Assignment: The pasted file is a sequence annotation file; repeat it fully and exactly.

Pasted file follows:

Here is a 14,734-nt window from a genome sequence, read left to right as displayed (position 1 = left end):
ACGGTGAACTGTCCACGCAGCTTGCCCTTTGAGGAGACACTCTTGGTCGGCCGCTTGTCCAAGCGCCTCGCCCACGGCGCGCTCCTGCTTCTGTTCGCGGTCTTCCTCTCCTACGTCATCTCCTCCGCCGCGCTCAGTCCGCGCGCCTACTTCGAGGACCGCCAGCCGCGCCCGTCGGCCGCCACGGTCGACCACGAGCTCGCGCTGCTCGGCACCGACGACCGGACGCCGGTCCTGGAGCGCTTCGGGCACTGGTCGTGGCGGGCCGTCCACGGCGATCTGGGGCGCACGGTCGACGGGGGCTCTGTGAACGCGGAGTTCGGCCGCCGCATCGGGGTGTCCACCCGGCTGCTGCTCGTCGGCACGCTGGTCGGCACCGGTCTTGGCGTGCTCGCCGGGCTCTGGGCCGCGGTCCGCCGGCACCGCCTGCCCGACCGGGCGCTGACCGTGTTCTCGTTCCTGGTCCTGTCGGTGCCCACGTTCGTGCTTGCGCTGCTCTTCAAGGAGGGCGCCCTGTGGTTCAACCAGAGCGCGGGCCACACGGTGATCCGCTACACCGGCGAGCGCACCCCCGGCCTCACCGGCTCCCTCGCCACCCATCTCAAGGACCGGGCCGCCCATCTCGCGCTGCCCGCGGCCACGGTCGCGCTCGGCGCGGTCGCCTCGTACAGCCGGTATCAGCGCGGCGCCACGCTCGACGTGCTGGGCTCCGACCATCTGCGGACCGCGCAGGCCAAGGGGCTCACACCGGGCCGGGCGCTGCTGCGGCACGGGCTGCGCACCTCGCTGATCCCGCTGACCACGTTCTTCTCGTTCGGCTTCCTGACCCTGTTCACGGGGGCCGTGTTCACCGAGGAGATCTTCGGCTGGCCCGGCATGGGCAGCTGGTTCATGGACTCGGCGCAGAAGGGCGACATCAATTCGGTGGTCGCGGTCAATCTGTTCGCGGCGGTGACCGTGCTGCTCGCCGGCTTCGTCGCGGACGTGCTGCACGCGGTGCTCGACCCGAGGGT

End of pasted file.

Here is a 14,734-nt window from a genome sequence, read left to right as displayed (position 1 = left end):
ACGGTGAACTGTCCACGCAGCTTGCCCTTTGAGGAGACACTCTTGGTCGGCCGCTTGTCCAAGCGCCTCGCCCACGGCGCGCTCCTGCTTCTGTTCGCGGTCTTCCTCTCCTACGTCATCTCCTCCGCCGCGCTCAGTCCGCGCGCCTACTTCGAGGACCGCCAGCCGCGCCCGTCGGCCGCCACGGTCGACCACGAGCTCGCGCTGCTCGGCACCGACGACCGGACGCCGGTCCTGGAGCGCTTCGGGCACTGGTCGTGGCGGGCCGTCCACGGCGATCTGGGGCGCACGGTCGACGGGGGCTCTGTGAACGCGGAGTTCGGCCGCCGCATCGGGGTGTCCACCCGGCTGCTGCTCGTCGGCACGCTGGTCGGCACCGGTCTTGGCGTGCTCGCCGGGCTCTGGGCCGCGGTCCGCCGGCACCGCCTGCCCGACCGGGCGCTGACCGTGTTCTCGTTCCTGGTCCTGTCGGTGCCCACGTTCGTGCTTGCGCTGCTCTTCAAGGAGGGCGCCCTGTGGTTCAACCAGAGCGCGGGCCACACGGTGATCCGCTACACCGGCGAGCGCACCCCCGGCCTCACCGGCTCCCTCGCCACCCATCTCAAGGACCGGGCCGCCCATCTCGCGCTGCCCGCGGCCACGGTCGCGCTCGGCGCGGTCGCCTCGTACAGCCGGTATCAGCGCGGCGCCACGCTCGACGTGCTGGGCTCCGACCATCTGCGGACCGCGCAGGCCAAGGGGCTCACACCGGGCCGGGCGCTGCTGCGGCACGGGCTGCGCACCTCGCTGATCCCGCTGACCACGTTCTTCTCGTTCGGCTTCCTGACCCTGTTCACGGGGGCCGTGTTCACCGAGGAGATCTTCGGCTGGCCCGGCATGGGCAGCTGGTTCATGGACTCGGCGCAGAAGGGCGACATCAATTCGGTGGTCGCGGTCAATCTGTTCGCGGCGGTGACCGTGCTGCTCGCCGGCTTCGTCGCGGACGTGCTGCACGCGGTGCTCGACCCGAGGGT